Every time you photograph someone, you tell them, “You’re important enough to remember.” Make the most of it.
What if we, as portrait photographers, approached every session this way? How would it effect our interactions with our subjects, and therefore our work?
There is so much emphasis these days on getting “cool” shots, on trendy post-processing, on getting shots that sell. For the professionals and aspiring professionals, it’s easy to focus on building portfolios and bodies of work that will further our careers. While I’m not suggesting those things are bad, I sometimes feel like we’re missing the point most of the time. It’s good to step back and ask, “What is the subject getting out of this session?”
When you point your lens toward another person, you are telling them that they noteworthy; that of all the people in the world, they alone have your attention at this moment in time. You have the golden and rare opportunity to transform the simple act of photographing a person, into the forming of a human connection that didn’t exist before. If you’re photographing an experienced model, perhaps that doesn’t sound very important, however when you’re photographing someone like Bill, the experience can be profound.Bill is the sort of guy who nobody really notices, except maybe to feel sorry for. He’s the guy who sits quietly on his bar stool, and probably has a lot of great stories to share, but nobody asks. Bill was the reason I began photographing the regulars at this bar. When I asked to photograph him, I expected to have to talk him into it. Much to my surprise, Bill lit up like a Christmas tree and was very happy to sit for several frames. He told me all about himself, and we became friends instantly. It wasn’t photographer / subject, it was human / human. Although I love the resulting image, Bill never even asked to see it. The photograph was completely unimportant to him; the act of giving him my full attention was everything.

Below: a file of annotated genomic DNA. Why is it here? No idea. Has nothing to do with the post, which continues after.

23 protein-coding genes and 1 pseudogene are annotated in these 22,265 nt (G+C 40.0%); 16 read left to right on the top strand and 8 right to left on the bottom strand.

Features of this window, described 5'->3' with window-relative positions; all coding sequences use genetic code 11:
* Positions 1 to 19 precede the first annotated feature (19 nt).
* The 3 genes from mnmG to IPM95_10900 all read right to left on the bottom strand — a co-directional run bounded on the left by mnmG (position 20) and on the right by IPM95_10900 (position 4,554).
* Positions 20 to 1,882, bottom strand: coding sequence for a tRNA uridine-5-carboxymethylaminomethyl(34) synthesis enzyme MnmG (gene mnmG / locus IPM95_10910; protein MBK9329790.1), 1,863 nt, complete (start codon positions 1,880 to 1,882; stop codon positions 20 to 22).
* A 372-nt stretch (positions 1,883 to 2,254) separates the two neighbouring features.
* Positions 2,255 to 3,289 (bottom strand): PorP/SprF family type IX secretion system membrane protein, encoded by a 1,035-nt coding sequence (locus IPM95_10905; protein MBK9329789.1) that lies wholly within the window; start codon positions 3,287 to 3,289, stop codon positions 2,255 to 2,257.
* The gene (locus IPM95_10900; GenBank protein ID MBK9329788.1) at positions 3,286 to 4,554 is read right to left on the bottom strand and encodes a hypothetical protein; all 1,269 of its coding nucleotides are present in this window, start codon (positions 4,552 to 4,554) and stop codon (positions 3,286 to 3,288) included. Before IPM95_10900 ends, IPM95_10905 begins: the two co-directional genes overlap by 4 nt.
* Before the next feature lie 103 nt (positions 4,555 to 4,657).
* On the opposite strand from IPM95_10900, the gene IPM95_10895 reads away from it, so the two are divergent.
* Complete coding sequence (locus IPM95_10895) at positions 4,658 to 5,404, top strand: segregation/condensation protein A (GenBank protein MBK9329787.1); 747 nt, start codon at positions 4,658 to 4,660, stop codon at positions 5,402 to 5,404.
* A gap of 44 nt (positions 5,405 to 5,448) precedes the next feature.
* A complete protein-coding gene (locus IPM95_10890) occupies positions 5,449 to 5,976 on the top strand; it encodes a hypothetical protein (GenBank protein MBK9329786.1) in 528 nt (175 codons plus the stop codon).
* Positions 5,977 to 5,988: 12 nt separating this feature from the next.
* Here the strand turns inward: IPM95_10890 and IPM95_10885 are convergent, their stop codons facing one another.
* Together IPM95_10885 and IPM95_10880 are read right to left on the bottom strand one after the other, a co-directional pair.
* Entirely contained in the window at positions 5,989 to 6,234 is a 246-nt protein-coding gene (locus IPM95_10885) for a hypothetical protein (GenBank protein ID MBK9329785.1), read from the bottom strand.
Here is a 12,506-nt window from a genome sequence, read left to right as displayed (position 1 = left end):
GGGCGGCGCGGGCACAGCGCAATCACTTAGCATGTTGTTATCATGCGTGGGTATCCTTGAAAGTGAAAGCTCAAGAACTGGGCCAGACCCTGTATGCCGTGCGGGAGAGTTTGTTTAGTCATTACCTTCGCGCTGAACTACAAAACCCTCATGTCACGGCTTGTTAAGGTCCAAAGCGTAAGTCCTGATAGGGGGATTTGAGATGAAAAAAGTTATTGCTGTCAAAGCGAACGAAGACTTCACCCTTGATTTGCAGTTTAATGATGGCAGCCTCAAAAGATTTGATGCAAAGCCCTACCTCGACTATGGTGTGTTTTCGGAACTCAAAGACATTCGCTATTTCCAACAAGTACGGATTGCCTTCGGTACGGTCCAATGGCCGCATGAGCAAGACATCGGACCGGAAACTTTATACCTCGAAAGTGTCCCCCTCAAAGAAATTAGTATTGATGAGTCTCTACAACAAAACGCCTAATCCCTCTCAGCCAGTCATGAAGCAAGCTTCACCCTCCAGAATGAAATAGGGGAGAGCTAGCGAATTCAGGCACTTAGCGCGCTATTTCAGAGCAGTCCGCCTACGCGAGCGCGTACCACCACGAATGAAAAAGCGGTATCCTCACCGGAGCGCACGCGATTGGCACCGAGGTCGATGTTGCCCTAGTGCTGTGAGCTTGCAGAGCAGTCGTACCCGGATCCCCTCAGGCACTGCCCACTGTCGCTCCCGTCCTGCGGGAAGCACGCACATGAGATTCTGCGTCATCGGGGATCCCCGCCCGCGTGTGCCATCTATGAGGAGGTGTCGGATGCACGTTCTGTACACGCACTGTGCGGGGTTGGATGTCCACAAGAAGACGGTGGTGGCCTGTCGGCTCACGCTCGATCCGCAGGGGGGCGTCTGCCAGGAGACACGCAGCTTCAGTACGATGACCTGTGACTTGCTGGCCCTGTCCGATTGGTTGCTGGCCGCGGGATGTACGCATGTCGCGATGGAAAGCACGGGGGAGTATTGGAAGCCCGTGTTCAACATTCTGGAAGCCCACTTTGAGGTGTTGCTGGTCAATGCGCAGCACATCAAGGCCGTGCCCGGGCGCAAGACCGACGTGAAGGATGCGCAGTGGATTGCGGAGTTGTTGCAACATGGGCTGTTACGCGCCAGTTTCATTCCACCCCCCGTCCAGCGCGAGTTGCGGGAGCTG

Challenge yourself to make all of your subjects feel as important as Bill. Be generous with yourself. Slow down. Learn something significant about each of your subjects, whether they’re two years old, or eighty-two years old. Make a connection. Remember always that you get what you give.